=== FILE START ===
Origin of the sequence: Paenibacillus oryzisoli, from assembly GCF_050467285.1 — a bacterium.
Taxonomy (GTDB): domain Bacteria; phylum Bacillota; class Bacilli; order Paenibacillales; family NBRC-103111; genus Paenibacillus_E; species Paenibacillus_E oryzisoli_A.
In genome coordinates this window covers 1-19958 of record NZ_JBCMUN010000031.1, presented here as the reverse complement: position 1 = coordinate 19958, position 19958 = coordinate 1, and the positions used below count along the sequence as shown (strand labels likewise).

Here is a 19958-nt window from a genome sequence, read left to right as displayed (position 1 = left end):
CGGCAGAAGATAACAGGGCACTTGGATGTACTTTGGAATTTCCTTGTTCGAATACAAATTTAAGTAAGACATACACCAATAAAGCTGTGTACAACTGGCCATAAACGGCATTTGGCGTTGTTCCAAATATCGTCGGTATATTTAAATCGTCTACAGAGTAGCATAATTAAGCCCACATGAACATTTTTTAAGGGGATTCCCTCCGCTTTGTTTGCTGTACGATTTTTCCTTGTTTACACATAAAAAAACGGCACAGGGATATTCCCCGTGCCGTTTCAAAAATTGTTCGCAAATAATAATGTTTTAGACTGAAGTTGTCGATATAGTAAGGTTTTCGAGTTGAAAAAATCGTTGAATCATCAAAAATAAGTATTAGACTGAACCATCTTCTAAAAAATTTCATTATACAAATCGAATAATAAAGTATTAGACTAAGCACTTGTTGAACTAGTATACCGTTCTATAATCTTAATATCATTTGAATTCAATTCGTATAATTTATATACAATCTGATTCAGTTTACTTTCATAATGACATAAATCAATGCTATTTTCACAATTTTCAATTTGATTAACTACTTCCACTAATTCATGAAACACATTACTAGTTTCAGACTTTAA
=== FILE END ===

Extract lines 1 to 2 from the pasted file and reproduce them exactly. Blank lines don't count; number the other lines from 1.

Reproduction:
Origin of the sequence: Paenibacillus oryzisoli, from assembly GCF_050467285.1 — a bacterium.
Taxonomy (GTDB): domain Bacteria; phylum Bacillota; class Bacilli; order Paenibacillales; family NBRC-103111; genus Paenibacillus_E; species Paenibacillus_E oryzisoli_A.